Dealing With Data: Interview with Davide Marelli

We all know that MotoGP machines contain an impressive amount of software and electronics that produce data, but what do the teams do with it? Where is all this data stored? And how will the regulation updates in the 2016 MotoGP season change their ways of managing data? We asked Jorge Lorenzo’s Data Engineer Davide Marelli his view and took the opportunity to get to know him a little better.

Could you explain to us what it is exactly that you do?

“Mainly, I’m an electronic and data analyser for Jorge Lorenzo. So mainly I download the data after every run and watch it on the computer. I try to find a fine setting from the electronics side to improve the bike. This change makes a difference of for example engine brake, traction control, wheelie control, and many other things.”

All this data that you collect, where does it go?

“From the bike directly to the laptop. With a cable I download all the data from the sensors that we have on the bike and analyse this data.”

And do you save it? Do you record it from years back?

“We have data from previous years so sometimes we use it to compare.”
How far back does that data go?

“It depends on how much we want to keep this data, because we have it from the beginning of the YZR-M1, but we don’t need to go back to date from ten years ago. If we have problems we just check data the previous year or two years before. There is a server where we keep all the data.”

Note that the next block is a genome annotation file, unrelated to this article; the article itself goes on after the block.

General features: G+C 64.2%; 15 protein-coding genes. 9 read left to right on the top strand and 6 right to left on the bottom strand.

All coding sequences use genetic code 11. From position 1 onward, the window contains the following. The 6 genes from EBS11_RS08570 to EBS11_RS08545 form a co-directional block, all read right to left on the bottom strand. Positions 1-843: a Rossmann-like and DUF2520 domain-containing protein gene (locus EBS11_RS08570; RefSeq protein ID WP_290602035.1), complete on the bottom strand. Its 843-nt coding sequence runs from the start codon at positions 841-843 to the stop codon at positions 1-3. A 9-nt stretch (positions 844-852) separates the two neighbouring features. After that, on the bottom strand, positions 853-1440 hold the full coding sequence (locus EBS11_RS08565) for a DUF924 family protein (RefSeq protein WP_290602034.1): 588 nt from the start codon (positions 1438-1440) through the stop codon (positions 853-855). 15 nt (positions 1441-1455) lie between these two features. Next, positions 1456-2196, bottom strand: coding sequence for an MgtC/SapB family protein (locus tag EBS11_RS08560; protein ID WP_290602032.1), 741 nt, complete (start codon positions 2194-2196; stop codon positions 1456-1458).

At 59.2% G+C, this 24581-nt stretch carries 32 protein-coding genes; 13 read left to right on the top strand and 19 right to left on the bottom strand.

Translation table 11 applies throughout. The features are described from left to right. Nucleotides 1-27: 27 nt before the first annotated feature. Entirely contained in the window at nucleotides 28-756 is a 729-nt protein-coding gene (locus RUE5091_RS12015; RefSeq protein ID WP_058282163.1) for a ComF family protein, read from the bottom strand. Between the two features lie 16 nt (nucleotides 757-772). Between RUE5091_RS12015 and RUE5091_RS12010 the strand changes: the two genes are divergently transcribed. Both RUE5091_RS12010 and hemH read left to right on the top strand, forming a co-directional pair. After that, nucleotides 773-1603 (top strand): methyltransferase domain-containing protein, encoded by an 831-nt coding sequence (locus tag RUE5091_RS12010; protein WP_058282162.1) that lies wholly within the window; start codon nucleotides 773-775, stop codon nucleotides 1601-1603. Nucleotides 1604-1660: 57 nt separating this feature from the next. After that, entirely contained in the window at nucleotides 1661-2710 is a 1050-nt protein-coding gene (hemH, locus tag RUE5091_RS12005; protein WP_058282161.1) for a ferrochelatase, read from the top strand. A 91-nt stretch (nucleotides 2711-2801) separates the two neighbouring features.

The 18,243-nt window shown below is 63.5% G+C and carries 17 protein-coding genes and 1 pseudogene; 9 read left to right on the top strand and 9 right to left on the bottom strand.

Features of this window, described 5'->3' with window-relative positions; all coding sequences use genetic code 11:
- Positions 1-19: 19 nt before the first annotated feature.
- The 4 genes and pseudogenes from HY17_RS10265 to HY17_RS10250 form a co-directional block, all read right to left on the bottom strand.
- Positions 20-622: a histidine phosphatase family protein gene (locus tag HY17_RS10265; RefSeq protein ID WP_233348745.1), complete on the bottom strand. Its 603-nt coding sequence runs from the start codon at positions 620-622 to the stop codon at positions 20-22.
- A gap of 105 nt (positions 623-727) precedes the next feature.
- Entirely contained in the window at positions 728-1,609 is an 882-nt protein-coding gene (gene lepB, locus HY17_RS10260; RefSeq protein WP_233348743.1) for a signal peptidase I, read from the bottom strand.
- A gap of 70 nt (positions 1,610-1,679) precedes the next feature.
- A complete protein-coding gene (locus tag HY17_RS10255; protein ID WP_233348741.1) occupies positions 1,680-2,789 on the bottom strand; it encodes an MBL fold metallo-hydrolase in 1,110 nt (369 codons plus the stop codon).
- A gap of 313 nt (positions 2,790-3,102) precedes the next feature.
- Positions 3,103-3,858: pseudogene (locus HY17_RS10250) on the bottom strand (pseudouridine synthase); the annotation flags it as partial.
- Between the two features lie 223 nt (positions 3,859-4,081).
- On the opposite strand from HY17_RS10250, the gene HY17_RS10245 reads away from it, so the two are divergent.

What do you do if the data you get is completely different from what you had before, from the previous years?

“Then we have to decide which data is better; the previous year or the actual data. It depends year by year because the bike changes every year; and so do the tyres, so it’s not sure that the data of the previous year is better than this year or the opposite. The bike is different. Of course, we compare the data if we need to, but we focus on the current year.”

With all the data in your storage, is that for one rider specifically or is that a mixture of all riders combined?

“It’s rider specific. If I check, I check data from Jorge Lorenzo from the previous years. Then, if we need to, of course we can compare also data from Valentino, just to have some more information.”

How are the electronics different for a time attack and for a race?

“There is not a big difference, but sometimes during the race we use some switch options, for example to reduce the power, to increase the traction control. While during a time attack, we try to use as much power as possible, because time attack means the rider does one or two laps in a row maximum. For the race we can do it but anyway we use some options to reduce for example the power and increase traction control to save the tyres. During the time attack we don’t care about tyre life. For the race it’s important to keep the tyres in good condition.”

What can you tell when you get the data from the bike? Can you tell exactly what happened where?

“Yes, exactly. Corner by corner I can see what’s happening on the bike. Also from the rider’s comments, we can compare each corner and try to find the best way to set up the bike. For example in one corner, from the data you see that we have too much power, or traction control is working too much, or is working not enough, and the rider complains maybe in that corner that we have that kind of problem, so we try to find a good solution.”

Is it sort of a backup for the rider; if he says something you check the data and you see if it matches?